When writing mathematical proofs, a number of things are important. One must be careful and precise with language. We must know what is known, either through axioms or other theorems, and what it is that we are trying to prove. Above all, we must be careful with our chain of logic.

Each step in the proof should flow logically from those that precede it. This means that if we do not use correct logic, we will end up with flaws in our proof. It is important to recognize valid logical arguments as well as invalid ones. If we recognize the invalid arguments then we can take steps to make sure that they don’t show up in our proofs.

One logical error or logical fallacy is called the converse error. This is a very common error, but one that can be hard to spot if we read a logical argument at a superficial level. Examine the following

*If I eat fast food for dinner, then I have a stomachache in the evening. I had a stomachache this evening. Therefore I ate fast food for dinner.*

Although this argument may sound convincing, it is logically flawed and constitutes an example of a converse error.

### Definition of a Converse Error

To see why the above example is a converse error we will need to analyze the form of the argument. There are three parts to the argument:

- If I eat fast food for dinner, then I have a stomachache in the evening.
- I had a stomachache this evening.
- Therefore I ate fast food for dinner.

*P*and

*Q*represent any logical statement. Thus the argument looks like:

- If
*P*, then*Q*. *Q*- Therefore
*P*.

Suppose we know that “If *P* then *Q*” is a true conditional statement. We also know that *Q* is true. This is not enough to say that *P* is true. The reason for this is that there is nothing logically about “If *P* then *Q*” and “*Q*” that means *P* must follow.

### Example

It may be easier to see why an error occurs in this type of argument by filling in specific statements for*P* and *Q*. Suppose I say “If Joe robbed a bank then he has a million dollars. Joe has a million dollars.” Did Joe rob a bank?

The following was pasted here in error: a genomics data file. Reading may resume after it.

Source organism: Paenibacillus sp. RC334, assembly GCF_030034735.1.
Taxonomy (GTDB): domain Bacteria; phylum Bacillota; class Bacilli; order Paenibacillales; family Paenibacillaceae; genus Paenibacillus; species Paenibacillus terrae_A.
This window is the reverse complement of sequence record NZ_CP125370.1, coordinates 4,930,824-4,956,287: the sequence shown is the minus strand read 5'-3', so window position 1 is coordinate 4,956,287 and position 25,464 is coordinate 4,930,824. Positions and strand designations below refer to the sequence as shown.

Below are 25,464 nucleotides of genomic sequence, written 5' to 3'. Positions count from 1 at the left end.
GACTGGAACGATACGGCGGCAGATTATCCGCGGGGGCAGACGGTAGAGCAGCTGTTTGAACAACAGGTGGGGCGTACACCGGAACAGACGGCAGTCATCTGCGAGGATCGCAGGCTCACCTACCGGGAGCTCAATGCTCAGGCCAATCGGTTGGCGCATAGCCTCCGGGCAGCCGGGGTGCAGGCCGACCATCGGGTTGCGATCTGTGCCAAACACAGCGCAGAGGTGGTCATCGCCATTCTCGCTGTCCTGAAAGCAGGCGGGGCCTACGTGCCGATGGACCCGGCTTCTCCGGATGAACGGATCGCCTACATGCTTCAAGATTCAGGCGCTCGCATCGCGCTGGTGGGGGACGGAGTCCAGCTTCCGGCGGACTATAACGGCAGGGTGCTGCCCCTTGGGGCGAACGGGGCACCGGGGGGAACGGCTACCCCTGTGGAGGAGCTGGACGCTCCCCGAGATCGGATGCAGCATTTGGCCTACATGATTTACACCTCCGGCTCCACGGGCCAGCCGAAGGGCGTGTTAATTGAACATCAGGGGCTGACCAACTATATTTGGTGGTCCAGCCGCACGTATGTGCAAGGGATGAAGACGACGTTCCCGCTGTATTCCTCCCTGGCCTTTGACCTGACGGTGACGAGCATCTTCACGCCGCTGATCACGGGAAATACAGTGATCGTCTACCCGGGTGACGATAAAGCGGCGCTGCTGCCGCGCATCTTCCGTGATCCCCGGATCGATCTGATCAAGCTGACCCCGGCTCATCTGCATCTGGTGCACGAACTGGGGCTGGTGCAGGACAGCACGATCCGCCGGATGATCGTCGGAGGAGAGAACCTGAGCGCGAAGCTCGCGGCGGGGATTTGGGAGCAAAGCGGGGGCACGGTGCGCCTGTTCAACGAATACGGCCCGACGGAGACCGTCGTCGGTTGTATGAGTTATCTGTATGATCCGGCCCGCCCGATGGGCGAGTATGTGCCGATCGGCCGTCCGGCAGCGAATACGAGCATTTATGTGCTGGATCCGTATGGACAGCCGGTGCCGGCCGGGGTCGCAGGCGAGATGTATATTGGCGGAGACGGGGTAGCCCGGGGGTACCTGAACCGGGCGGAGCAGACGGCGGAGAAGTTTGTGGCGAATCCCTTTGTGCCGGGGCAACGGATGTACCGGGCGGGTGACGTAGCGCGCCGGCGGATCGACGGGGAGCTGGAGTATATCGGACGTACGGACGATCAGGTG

Well, he could have robbed a bank. But “could have” does not constitute a logical argument here. We will assume that both of the sentences in quotations are true. However, just because Joe has a million dollars does not mean that it was acquired through illicit means. Joe could have won the lottery, worked hard all his life or found his million dollars in a suitcase left on his doorstep. Joe’s robbing a bank does not necessarily follow from his possession of a million dollars.

### Explanation of the Name

There is a good reason why converse errors are named such. The fallacious argument form is starting with the conditional statement “If *P* then *Q*” and then asserting the statement “If *Q* then *P*.” Particular forms of conditional statements that are derived from other ones have names, and the statement “If *Q* then *P*” is known as the converse.

A conditional statement is always logically equivalent to its contrapositive. There is no logical equivalence between the conditional and the converse. It is erroneous to equate these statements. Be on guard against this incorrect form of logical reasoning. It shows up in all sorts of different places.